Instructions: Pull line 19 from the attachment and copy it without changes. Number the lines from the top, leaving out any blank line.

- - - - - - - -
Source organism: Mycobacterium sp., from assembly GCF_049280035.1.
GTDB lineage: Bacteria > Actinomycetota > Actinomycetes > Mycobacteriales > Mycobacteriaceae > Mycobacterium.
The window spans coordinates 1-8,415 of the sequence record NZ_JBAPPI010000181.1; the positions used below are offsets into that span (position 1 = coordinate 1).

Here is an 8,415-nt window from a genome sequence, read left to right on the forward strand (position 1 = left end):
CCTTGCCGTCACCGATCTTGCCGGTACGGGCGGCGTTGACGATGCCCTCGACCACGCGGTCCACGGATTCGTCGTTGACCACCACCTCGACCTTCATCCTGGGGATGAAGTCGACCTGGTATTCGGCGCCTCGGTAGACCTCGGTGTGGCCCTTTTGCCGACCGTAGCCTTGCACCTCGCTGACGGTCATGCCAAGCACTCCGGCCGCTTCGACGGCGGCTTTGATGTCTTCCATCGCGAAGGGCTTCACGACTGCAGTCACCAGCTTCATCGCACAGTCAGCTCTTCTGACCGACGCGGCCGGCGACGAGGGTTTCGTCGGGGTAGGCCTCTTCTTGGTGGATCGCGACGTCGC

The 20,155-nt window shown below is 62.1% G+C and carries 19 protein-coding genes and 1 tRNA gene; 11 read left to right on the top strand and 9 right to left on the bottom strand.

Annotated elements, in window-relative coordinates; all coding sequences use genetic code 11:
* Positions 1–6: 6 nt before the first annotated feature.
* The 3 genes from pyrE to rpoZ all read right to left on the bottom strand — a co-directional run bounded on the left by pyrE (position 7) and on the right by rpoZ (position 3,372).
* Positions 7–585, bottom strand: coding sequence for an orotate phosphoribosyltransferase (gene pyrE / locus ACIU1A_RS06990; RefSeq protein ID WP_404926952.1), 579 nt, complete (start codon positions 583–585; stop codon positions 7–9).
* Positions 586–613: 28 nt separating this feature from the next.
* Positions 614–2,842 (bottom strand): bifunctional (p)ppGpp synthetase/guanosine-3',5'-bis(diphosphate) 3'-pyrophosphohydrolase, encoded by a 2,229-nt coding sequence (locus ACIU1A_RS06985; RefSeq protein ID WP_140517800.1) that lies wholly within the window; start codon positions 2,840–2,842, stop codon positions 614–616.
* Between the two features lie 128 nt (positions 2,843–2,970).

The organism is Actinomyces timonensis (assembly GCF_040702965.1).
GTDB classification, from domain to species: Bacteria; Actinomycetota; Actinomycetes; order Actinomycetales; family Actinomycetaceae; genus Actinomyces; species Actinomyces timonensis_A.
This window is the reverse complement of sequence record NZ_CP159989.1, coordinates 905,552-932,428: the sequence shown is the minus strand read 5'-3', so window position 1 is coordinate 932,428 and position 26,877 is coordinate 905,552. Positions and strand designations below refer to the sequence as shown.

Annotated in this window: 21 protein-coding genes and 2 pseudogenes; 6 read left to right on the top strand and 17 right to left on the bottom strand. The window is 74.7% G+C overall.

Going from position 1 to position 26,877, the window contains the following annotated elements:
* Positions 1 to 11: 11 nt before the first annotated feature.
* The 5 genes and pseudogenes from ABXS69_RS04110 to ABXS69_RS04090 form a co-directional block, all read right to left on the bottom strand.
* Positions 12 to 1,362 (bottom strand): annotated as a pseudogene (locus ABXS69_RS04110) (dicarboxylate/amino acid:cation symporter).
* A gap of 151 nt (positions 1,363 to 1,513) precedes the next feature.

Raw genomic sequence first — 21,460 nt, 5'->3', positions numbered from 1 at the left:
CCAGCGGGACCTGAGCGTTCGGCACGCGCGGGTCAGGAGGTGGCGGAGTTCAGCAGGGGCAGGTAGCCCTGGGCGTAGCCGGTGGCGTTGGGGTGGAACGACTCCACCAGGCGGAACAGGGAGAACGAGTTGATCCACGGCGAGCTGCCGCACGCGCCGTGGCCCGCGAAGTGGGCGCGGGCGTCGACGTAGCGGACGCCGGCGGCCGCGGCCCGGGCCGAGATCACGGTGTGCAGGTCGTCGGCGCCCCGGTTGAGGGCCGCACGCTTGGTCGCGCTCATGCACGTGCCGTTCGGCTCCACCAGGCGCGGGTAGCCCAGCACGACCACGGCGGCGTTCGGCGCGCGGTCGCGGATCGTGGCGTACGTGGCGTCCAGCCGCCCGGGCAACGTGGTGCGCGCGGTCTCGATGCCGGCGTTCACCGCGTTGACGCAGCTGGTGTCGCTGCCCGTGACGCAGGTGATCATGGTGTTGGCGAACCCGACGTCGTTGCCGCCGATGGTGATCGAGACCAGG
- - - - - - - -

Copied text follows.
* Positions 1 to 11: 11 nt before the first annotated feature.